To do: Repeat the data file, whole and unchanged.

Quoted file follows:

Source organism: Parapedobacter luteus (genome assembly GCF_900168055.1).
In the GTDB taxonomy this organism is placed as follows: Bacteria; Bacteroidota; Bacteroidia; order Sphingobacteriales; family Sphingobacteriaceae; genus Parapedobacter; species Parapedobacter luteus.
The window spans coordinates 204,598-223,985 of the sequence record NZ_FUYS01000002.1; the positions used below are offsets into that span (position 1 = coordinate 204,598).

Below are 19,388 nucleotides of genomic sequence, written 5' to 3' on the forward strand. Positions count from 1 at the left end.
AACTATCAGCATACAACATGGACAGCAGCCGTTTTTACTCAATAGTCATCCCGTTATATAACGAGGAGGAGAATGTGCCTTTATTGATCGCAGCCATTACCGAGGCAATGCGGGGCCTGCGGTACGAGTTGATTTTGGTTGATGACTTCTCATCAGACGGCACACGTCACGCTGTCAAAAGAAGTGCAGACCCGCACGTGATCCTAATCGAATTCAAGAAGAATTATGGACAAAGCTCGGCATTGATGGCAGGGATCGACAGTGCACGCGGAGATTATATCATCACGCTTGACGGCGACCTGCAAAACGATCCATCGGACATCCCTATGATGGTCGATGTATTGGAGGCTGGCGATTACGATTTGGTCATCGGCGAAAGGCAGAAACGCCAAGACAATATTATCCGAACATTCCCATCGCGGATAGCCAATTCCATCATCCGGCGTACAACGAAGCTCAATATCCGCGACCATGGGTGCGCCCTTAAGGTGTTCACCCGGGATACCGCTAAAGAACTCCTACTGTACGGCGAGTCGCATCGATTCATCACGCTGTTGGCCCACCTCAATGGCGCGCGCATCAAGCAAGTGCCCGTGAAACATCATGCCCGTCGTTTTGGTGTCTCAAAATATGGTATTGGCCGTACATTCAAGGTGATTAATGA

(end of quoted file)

Source organism: Parapedobacter luteus (genome assembly GCF_900168055.1).
In the GTDB taxonomy this organism is placed as follows: Bacteria; Bacteroidota; Bacteroidia; order Sphingobacteriales; family Sphingobacteriaceae; genus Parapedobacter; species Parapedobacter luteus.
The window spans coordinates 204,598-223,985 of the sequence record NZ_FUYS01000002.1; the positions used below are offsets into that span (position 1 = coordinate 204,598).

Below are 19,388 nucleotides of genomic sequence, written 5' to 3' on the forward strand. Positions count from 1 at the left end.
AACTATCAGCATACAACATGGACAGCAGCCGTTTTTACTCAATAGTCATCCCGTTATATAACGAGGAGGAGAATGTGCCTTTATTGATCGCAGCCATTACCGAGGCAATGCGGGGCCTGCGGTACGAGTTGATTTTGGTTGATGACTTCTCATCAGACGGCACACGTCACGCTGTCAAAAGAAGTGCAGACCCGCACGTGATCCTAATCGAATTCAAGAAGAATTATGGACAAAGCTCGGCATTGATGGCAGGGATCGACAGTGCACGCGGAGATTATATCATCACGCTTGACGGCGACCTGCAAAACGATCCATCGGACATCCCTATGATGGTCGATGTATTGGAGGCTGGCGATTACGATTTGGTCATCGGCGAAAGGCAGAAACGCCAAGACAATATTATCCGAACATTCCCATCGCGGATAGCCAATTCCATCATCCGGCGTACAACGAAGCTCAATATCCGCGACCATGGGTGCGCCCTTAAGGTGTTCACCCGGGATACCGCTAAAGAACTCCTACTGTACGGCGAGTCGCATCGATTCATCACGCTGTTGGCCCACCTCAATGGCGCGCGCATCAAGCAAGTGCCCGTGAAACATCATGCCCGTCGTTTTGGTGTCTCAAAATATGGTATTGGCCGTACATTCAAGGTGATTAATGA